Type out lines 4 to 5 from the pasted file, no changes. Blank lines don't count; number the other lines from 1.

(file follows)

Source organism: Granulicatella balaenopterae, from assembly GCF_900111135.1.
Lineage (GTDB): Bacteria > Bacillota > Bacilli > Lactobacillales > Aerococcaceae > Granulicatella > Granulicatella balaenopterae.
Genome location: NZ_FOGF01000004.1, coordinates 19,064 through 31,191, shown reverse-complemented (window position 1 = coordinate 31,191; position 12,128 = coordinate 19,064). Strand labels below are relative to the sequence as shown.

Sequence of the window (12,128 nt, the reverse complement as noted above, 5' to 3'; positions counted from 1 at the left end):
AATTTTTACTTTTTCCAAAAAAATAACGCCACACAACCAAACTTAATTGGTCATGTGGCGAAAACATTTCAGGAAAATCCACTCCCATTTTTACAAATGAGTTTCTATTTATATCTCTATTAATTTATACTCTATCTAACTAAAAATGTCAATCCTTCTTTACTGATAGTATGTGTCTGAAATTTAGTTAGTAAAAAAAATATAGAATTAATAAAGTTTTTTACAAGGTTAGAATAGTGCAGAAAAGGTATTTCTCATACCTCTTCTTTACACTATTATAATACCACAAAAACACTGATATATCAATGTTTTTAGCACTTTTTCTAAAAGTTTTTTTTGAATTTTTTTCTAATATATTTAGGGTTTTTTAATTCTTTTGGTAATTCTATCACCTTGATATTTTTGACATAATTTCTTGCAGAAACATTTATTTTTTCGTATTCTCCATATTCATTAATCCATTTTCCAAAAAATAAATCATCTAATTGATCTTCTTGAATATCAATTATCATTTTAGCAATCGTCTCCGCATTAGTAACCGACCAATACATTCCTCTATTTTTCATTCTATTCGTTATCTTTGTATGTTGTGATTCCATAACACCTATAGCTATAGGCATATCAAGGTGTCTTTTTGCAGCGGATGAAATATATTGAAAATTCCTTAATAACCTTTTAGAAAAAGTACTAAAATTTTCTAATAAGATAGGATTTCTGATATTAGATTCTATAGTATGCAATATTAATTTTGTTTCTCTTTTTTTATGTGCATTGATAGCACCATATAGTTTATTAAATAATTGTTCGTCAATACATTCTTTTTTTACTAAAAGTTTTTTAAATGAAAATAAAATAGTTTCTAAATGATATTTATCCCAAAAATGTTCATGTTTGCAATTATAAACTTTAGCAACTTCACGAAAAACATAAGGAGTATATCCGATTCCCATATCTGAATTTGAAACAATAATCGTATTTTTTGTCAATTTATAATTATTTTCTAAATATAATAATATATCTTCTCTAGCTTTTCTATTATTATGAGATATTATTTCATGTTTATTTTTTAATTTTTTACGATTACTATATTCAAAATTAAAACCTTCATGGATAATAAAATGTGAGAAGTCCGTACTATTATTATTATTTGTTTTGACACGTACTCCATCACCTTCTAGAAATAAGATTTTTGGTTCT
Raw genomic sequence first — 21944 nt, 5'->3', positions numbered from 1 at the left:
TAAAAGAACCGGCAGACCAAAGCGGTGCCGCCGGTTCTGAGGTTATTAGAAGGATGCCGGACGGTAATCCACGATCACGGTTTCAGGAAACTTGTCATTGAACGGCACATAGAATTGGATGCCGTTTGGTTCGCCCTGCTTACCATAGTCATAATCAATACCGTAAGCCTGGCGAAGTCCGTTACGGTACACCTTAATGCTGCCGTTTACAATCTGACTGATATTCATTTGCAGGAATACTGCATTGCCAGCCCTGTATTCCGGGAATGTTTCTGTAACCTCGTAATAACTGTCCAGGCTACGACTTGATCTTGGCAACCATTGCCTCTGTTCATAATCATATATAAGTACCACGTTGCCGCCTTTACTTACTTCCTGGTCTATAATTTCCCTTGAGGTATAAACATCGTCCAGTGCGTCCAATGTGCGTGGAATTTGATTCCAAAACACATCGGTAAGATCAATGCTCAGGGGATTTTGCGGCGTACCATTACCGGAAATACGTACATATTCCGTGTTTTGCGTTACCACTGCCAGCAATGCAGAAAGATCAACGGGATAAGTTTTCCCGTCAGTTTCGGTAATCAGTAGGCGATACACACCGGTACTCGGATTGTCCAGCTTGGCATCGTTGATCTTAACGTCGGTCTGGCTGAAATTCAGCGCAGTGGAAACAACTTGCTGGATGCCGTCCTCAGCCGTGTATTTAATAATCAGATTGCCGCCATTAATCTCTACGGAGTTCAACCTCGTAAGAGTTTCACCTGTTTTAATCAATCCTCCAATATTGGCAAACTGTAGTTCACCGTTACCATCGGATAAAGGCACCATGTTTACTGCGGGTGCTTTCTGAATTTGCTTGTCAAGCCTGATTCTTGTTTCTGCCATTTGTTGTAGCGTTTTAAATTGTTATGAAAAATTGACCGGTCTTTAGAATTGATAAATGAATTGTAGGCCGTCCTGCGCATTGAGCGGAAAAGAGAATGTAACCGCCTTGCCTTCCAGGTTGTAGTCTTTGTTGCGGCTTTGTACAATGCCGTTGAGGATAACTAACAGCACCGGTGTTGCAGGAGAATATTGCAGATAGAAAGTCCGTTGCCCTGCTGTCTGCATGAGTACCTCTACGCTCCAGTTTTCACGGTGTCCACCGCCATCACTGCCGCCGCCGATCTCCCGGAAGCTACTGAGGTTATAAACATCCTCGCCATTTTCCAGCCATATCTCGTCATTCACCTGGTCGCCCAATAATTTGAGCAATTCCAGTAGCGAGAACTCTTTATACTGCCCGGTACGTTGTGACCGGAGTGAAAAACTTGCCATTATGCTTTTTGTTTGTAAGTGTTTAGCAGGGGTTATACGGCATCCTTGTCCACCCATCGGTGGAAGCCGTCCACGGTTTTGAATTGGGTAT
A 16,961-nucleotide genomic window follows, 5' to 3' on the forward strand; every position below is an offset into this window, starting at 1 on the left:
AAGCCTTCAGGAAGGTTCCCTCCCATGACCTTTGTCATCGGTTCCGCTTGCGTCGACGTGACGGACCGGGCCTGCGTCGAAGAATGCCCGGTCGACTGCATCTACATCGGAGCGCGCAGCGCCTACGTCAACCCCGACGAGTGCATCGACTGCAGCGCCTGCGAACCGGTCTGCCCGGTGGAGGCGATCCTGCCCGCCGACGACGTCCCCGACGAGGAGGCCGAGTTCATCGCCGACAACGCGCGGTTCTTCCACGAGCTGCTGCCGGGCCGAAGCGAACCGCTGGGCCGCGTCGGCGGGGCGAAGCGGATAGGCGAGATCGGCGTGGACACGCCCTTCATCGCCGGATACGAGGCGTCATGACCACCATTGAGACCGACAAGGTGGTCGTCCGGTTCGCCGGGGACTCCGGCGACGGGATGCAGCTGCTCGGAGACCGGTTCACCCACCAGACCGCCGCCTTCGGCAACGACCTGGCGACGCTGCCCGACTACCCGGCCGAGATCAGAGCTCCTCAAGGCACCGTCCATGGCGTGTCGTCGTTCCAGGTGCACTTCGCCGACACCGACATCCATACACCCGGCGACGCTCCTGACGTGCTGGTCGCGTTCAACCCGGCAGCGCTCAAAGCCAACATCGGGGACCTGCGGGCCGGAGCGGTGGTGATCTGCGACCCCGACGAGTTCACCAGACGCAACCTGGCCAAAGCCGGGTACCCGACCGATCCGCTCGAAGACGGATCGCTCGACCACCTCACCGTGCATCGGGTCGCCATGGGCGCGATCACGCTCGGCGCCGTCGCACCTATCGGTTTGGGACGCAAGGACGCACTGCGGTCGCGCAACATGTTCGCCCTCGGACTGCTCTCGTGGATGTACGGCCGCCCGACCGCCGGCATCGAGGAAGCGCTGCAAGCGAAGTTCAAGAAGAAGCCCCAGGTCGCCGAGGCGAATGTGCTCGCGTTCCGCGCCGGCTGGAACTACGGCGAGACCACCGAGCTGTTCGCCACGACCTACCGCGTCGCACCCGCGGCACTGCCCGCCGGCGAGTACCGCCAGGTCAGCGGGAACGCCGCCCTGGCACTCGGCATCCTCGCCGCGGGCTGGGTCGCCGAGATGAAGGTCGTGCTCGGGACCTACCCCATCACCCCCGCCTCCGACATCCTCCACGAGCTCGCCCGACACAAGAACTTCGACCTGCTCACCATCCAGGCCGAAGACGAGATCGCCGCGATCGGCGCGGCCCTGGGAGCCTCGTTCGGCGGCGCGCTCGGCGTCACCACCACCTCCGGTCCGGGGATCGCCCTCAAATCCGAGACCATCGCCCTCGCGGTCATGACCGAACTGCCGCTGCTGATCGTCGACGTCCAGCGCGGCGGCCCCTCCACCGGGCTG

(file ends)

Sequence of the window (12,128 nt, the reverse complement as noted above, 5' to 3'; positions counted from 1 at the left end):
AATTTTTACTTTTTCCAAAAAAATAACGCCACACAACCAAACTTAATTGGTCATGTGGCGAAAACATTTCAGGAAAATCCACTCCCATTTTTACAAATGAGTTTCTATTTATATCTCTATTAATTTATACTCTATCTAACTAAAAATGTCAATCCTTCTTTACTGATAGTATGTGTCTGAAATTTAGTTAGTAAAAAAAATATAGAATTAATAAAGTTTTTTACAAGGTTAGAATAGTGCAGAAAAGGTATTTCTCATACCTCTTCTTTACACTATTATAATACCACAAAAACACTGATATATCAATGTTTTTAGCACTTTTTCTAAAAGTTTTTTTTGAATTTTTTTCTAATATATTTAGGGTTTTTTAATTCTTTTGGTAATTCTATCACCTTGATATTTTTGACATAATTTCTTGCAGAAACATTTATTTTTTCGTATTCTCCATATTCATTAATCCATTTTCCAAAAAATAAATCATCTAATTGATCTTCTTGAATATCAATTATCATTTTAGCAATCGTCTCCGCATTAGTAACCGACCAATACATTCCTCTATTTTTCATTCTATTCGTTATCTTTGTATGTTGTGATTCCATAACACCTATAGCTATAGGCATATCAAGGTGTCTTTTTGCAGCGGATGAAATATATTGAAAATTCCTTAATAACCTTTTAGAAAAAGTACTAAAATTTTCTAATAAGATAGGATTTCTGATATTAGATTCTATAGTATGCAATATTAATTTTGTTTCTCTTTTTTTATGTGCATTGATAGCACCATATAGTTTATTAAATAATTGTTCGTCAATACATTCTTTTTTTACTAAAAGTTTTTTAAATGAAAATAAAATAGTTTCTAAATGATATTTATCCCAAAAATGTTCATGTTTGCAATTATAAACTTTAGCAACTTCACGAAAAACATAAGGAGTATATCCGATTCCCATATCTGAATTTGAAACAATAATCGTATTTTTTGTCAATTTATAATTATTTTCTAAATATAATAATATATCTTCTCTAGCTTTTCTATTATTATGAGATATTATTTCATGTTTATTTTTTAATTTTTTACGATTACTATATTCAAAATTAAAACCTTCATGGATAATAAAATGTGAGAAGTCCGTACTATTATTATTATTTGTTTTGACACGTACTCCATCACCTTCTAGAAATAAGATTTTTGGTTCT